The functions of marriage differ as the structure of marriage differs. ‘For example, where marriage is specially an extension of the kin and extended family system, then procreation, passing on the family name and continuation of property become a basic function. Thus, to not have a child or more specifically, to not have a male child, is sufficient reason to replace the present wife or add a new wife.
Where marriage is based on “free choice,” i.e. parents and kinsmen play no role in selecting the partner, individualistic forces are accorded greater significance. Thus in the United States, marriage has many functions and involves many positive as well as negative personal factors : establishment of a family of one’s own, children, companionship, happiness, love, economic security, elimination of loneliness etc.
The greater the extent to which the perceived needs of marriage are met, and the fewer the alternatives in the replacement of the unmet needs, the greater the likelihood of marriage and the continuation of that marriage. At a personal level, any perceived reason may explain marriage, but at a social level, all societies sanction certain reasons and renounce others.
Forms of Marriage:
Societies evolved mannerism and method for selection of the spouses, according to their peculiar socio-economic and political conditions, and in accordance with their levels of cultural advancement. This explains on the one hand the origin of the various forms, of marriage and on the other the differences in the attitude of societies towards the institution of marriage.
Some have accepted it as purely a contractual arrangement between weds, while others hold it as the sacred union between man, and woman. Forms of marriage vary from society to society. Marriage can be broadly divided into two types, (1) monogamy and (2) polygamy.
Monogamy is that form of marriage in which at a given period of time one man has marital relations with one woman. On the death of the spouse or one of the partners seek divorce then they can establish such relationship with other persons but at a given period of time, one cannot have two or more wives or two or more husbands.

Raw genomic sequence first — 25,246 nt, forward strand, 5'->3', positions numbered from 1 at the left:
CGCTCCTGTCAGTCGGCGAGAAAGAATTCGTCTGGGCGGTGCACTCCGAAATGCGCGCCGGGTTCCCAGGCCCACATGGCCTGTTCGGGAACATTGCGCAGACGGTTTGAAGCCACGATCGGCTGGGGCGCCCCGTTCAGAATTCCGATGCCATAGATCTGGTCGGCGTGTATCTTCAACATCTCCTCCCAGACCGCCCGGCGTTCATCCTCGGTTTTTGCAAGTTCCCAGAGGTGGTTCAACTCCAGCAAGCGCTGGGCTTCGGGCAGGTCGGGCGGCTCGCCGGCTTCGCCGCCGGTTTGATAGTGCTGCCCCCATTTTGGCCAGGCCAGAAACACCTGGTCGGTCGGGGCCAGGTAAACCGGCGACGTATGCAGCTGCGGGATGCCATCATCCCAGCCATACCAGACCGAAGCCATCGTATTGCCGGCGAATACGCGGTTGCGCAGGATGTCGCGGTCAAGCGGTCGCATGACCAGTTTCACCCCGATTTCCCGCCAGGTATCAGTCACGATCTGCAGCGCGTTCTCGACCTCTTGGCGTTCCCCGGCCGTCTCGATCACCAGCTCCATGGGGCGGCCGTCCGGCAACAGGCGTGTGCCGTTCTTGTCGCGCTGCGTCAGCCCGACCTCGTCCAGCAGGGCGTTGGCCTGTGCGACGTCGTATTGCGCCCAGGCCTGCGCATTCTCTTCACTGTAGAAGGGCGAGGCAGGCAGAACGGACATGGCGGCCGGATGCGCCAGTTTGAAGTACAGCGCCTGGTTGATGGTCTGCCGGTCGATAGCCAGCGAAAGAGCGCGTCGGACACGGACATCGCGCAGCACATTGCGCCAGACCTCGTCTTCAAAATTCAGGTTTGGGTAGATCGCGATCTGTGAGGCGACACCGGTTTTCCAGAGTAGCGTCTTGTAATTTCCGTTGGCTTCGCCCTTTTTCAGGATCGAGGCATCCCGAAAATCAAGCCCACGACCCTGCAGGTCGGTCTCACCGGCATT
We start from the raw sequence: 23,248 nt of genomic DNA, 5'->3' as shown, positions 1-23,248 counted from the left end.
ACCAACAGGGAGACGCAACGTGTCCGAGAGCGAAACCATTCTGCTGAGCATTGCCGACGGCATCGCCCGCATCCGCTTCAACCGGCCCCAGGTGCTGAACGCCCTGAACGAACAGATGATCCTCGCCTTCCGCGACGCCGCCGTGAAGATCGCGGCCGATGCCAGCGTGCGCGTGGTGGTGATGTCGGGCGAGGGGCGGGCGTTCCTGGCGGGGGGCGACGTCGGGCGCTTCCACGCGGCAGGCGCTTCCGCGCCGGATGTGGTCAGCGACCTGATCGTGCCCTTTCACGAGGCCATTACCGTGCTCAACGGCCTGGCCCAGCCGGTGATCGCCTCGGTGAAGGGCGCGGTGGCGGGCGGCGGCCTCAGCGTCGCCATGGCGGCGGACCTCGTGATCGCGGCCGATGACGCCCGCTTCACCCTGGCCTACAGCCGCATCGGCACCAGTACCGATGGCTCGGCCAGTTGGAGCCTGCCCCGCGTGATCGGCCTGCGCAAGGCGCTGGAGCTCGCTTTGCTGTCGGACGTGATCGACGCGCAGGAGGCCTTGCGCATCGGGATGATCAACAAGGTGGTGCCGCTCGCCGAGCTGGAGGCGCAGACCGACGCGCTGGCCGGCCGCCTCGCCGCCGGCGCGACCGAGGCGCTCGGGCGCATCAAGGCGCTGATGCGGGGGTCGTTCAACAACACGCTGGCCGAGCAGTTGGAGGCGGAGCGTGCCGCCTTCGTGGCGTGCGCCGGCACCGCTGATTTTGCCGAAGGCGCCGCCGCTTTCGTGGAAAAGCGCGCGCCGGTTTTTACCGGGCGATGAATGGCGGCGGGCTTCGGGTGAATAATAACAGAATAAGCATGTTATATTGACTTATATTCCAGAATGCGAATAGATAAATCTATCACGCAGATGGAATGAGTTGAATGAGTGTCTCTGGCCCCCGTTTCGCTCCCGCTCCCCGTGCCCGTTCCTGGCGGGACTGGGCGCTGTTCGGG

This one to one relationship is the most modern civilized way of living. In most of the societies it is this form, which is found and recognized. It should be noted that on a societal basis, only about 20 per cent of the societies are designated as strictly monogamous, that is, monogamy is the required form.
When monogamy does not achieve stability, certain married persons end their relationship and remarry. Thus, the second spouse, although not existing simultaneously with the first, is sometimes referred to as fitting into a pattern of sequential monogamy, serial monogamy or remarriage.
Keeping in view the advantages of monogamy the world has granted recognition to monogamous form of marriage. The following are its advantages:
1. Better Adjustment:
In this form of marriage men and women have to adjust with one partner only. In this way there is better adjustment between them.
2. Greater Intimacy:
If the number of people in the family will be limited there will be more love and affection in the family. Because of which they will have friendly and deep relations.
3. Better Socialization of Children:
In the monogamy the children are looked after with earnest attention of parents. The development of modes of children will be done nicely. There will be no jealously between the parents for looking after their children.
4. Happy Family:
Family happiness is maintained under monogamy which is completely destroyed in other forms of marriage because of jealousy and other reasons. Thus, in this form of marriage, family is defined as happy family.